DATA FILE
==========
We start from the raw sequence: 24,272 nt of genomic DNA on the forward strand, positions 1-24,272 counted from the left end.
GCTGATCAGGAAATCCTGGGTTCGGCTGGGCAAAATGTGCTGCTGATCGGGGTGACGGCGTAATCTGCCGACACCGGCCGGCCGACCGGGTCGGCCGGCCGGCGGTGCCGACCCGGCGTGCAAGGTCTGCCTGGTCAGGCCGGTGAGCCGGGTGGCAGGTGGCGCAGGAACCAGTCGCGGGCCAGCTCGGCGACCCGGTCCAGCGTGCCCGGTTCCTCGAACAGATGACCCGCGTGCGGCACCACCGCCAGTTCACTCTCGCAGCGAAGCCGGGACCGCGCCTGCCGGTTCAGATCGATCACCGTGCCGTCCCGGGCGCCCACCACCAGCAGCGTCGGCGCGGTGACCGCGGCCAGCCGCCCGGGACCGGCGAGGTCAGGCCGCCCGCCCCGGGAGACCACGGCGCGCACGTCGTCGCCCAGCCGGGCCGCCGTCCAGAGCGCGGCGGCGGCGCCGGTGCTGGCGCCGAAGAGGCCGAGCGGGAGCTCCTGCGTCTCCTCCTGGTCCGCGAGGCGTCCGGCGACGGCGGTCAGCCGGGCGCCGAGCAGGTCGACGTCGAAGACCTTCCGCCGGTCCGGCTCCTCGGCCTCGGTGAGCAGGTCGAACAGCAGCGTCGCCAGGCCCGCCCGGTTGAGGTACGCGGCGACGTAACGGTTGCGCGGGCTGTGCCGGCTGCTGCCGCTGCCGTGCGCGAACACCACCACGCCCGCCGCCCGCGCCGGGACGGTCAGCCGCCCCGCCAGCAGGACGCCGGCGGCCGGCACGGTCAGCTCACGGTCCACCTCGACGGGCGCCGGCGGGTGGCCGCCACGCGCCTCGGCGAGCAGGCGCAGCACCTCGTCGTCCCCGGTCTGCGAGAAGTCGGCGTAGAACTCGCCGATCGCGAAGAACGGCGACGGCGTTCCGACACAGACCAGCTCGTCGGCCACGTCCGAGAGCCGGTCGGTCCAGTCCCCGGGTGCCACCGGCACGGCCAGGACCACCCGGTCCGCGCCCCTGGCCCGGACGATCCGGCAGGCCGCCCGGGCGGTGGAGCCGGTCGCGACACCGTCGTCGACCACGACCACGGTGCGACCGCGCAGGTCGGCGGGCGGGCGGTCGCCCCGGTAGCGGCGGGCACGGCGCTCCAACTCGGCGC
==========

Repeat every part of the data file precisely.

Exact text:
We start from the raw sequence: 24,272 nt of genomic DNA on the forward strand, positions 1-24,272 counted from the left end.
GCTGATCAGGAAATCCTGGGTTCGGCTGGGCAAAATGTGCTGCTGATCGGGGTGACGGCGTAATCTGCCGACACCGGCCGGCCGACCGGGTCGGCCGGCCGGCGGTGCCGACCCGGCGTGCAAGGTCTGCCTGGTCAGGCCGGTGAGCCGGGTGGCAGGTGGCGCAGGAACCAGTCGCGGGCCAGCTCGGCGACCCGGTCCAGCGTGCCCGGTTCCTCGAACAGATGACCCGCGTGCGGCACCACCGCCAGTTCACTCTCGCAGCGAAGCCGGGACCGCGCCTGCCGGTTCAGATCGATCACCGTGCCGTCCCGGGCGCCCACCACCAGCAGCGTCGGCGCGGTGACCGCGGCCAGCCGCCCGGGACCGGCGAGGTCAGGCCGCCCGCCCCGGGAGACCACGGCGCGCACGTCGTCGCCCAGCCGGGCCGCCGTCCAGAGCGCGGCGGCGGCGCCGGTGCTGGCGCCGAAGAGGCCGAGCGGGAGCTCCTGCGTCTCCTCCTGGTCCGCGAGGCGTCCGGCGACGGCGGTCAGCCGGGCGCCGAGCAGGTCGACGTCGAAGACCTTCCGCCGGTCCGGCTCCTCGGCCTCGGTGAGCAGGTCGAACAGCAGCGTCGCCAGGCCCGCCCGGTTGAGGTACGCGGCGACGTAACGGTTGCGCGGGCTGTGCCGGCTGCTGCCGCTGCCGTGCGCGAACACCACCACGCCCGCCGCCCGCGCCGGGACGGTCAGCCGCCCCGCCAGCAGGACGCCGGCGGCCGGCACGGTCAGCTCACGGTCCACCTCGACGGGCGCCGGCGGGTGGCCGCCACGCGCCTCGGCGAGCAGGCGCAGCACCTCGTCGTCCCCGGTCTGCGAGAAGTCGGCGTAGAACTCGCCGATCGCGAAGAACGGCGACGGCGTTCCGACACAGACCAGCTCGTCGGCCACGTCCGAGAGCCGGTCGGTCCAGTCCCCGGGTGCCACCGGCACGGCCAGGACCACCCGGTCCGCGCCCCTGGCCCGGACGATCCGGCAGGCCGCCCGGGCGGTGGAGCCGGTCGCGACACCGTCGTCGACCACGACCACGGTGCGACCGCGCAGGTCGGCGGGCGGGCGGTCGCCCCGGTAGCGGCGGGCACGGCGCTCCAACTCGGCGC